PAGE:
Coronavirus: Food bank braces for demand as new base dropped in

New Forest Basics Bank
From left are trustees Trevor Gaught, David da Cuhna, Trina Hart and chair Oliver Stanley (Photo: Steve West)

A NEW home for the New Forest Basics Bank was hoisted into place on Tuesday.


The Modulek building, located behind the Roman Catholic church off the High Street, will give the vital service much more space than its previous base to store, pack and send out food parcels to the needy.

Chairman Oliver Stanley said: “The arrival of this new building signals a really exciting chapter for the food bank.

“With the new building offering nine times more space than the cabin, we will be able to work much more efficiently with our stock management, and this will save us the added expense of container storage.

“It really does give us a wonderful platform for the next phase of how we can operate moving forward, building on the exceptionally hard work laid down by our predecessors.”

New Forest Basics Bank
Part of the New Forest Basics Bank’s new base is craned in, near Lymington High Street (Photo: Steve West)

Trustee David da Cunha, who has been instrumental in coordinating the new building, said: “The total cost is about £230,000 of which local authorities have given us £95,000.

“£50,000 from Lymington and Pennington Town Council, New Milton Town Council £15,000, and NFDC £30,000.

“The remainder has come from our own resources and the generosity of the public, including local businesses, and we as trustees are incredibly grateful to the wider community for their support and generosity to enable this project to be successfully completed.”

The charity is bracing itself for a rise in demand as the coronavirus crisis worsens, and while it is currently coping well, many of the volunteers aged 70-plus and might have to self-isolate if the government brings in new rules

Mr Stanley said: “I have been in extensive talks with various other local groups who will assist us should the need arise. We will not be in a position where people will go without the food they need. I won’t let that happen.”

The trend nationwide has seen a fall in donations to food banks, which is a knock-on effect from those who have chosen to stockpile for their own use in the face of the crisis.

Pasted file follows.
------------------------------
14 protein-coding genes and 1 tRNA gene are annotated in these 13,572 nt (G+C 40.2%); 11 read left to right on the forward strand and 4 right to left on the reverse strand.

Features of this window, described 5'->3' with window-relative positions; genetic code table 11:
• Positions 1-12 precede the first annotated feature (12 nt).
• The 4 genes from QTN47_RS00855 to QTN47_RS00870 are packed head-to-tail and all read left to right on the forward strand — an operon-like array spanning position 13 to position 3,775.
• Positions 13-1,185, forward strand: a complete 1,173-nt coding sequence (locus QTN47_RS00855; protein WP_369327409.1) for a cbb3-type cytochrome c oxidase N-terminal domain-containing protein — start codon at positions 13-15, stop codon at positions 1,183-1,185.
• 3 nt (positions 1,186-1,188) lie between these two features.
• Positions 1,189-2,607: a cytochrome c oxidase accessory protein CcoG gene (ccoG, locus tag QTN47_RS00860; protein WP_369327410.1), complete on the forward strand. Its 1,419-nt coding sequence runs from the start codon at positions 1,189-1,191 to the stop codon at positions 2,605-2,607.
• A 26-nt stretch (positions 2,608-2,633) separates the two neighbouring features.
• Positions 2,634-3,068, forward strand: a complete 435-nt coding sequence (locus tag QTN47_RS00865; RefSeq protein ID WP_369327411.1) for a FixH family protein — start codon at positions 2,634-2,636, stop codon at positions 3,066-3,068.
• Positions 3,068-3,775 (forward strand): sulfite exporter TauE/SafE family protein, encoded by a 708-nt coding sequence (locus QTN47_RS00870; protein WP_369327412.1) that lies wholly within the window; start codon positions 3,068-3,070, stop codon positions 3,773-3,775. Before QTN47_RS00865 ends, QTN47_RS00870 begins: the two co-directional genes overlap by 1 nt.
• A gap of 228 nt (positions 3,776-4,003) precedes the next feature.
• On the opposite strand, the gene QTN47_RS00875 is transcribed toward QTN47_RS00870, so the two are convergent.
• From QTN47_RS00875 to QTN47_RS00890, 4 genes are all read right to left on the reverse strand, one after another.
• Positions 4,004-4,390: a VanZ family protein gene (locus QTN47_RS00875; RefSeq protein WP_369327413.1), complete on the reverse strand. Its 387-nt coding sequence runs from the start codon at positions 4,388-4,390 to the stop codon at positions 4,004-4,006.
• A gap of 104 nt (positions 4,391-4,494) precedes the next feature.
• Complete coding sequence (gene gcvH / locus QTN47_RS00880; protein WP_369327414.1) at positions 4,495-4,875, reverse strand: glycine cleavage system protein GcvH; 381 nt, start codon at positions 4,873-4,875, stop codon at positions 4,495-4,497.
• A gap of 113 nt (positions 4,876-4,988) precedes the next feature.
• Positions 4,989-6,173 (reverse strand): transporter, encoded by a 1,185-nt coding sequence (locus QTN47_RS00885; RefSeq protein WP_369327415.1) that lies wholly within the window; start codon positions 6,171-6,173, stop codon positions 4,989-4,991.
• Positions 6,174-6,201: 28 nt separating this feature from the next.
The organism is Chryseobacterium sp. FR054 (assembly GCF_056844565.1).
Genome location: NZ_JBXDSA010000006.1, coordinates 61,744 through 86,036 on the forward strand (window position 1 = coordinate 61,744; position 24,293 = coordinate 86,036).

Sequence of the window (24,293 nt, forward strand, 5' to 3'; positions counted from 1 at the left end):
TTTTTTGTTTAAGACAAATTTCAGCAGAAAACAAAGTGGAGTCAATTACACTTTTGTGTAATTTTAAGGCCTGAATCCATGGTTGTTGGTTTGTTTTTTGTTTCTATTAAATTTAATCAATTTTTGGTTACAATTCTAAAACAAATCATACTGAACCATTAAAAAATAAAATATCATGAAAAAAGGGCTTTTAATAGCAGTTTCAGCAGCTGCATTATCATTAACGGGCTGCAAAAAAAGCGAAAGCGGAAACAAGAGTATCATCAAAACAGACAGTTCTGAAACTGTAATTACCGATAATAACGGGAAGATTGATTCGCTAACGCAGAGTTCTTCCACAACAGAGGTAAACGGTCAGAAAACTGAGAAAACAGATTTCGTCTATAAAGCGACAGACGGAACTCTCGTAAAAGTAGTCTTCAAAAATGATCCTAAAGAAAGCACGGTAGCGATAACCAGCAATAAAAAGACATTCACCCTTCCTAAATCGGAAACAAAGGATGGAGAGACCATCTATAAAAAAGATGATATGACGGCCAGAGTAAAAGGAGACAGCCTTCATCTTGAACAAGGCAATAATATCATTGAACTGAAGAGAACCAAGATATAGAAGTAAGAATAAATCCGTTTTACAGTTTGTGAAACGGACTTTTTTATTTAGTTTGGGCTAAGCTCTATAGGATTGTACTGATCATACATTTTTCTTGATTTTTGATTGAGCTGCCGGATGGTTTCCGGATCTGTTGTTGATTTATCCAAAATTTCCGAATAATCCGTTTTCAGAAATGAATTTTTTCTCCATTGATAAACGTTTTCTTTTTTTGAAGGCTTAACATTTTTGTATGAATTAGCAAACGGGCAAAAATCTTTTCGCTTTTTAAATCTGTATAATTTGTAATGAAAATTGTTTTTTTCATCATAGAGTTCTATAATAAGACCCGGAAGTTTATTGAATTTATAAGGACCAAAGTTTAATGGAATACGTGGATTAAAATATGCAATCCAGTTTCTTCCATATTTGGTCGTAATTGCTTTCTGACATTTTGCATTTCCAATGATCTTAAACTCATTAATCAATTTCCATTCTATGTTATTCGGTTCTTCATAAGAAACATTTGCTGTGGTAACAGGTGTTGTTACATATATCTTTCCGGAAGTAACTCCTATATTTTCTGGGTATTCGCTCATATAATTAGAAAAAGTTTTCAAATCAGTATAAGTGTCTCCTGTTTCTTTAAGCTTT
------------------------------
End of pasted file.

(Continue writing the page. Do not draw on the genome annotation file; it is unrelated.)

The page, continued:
If the government closes schools, this could add further pressure on the food stocks at the food bank, as there will be added demand from those whose children would otherwise receive free school meals.

It is anticipated there will be an immediate spike in food bank usage by those who are self-employed on low income, and who need to self-isolate without pay.

Mr Stanley added: “Whilst our stocks are fair at the moment, if food donations fall and demand increases, this could change quickly. The supermarkets are challenged with customers panic-buying in response to the crisis, which means that some food items are limited.

“I have had very productive talks with Tesco who are bending over backwards to help us maintain the level of stock items we need to satisfy the demand. It’s as difficult for them as it is for us, but they are being really helpful ensuring we get somewhere near to our quota.”

 Donations of tinned meats and stews, tinned vegetables, pasta sauces, curry sauces, tinned fish, tinned fruits, custard and rice pudding, tea, coffee, UHT milk, noodles, cuppa soups, biscuits and toiletries are always welcome, especially at this difficult time.

These can be made at local supermarkets that have collection points or at the current Basics Bank behind the United Reformed Church off the High Street.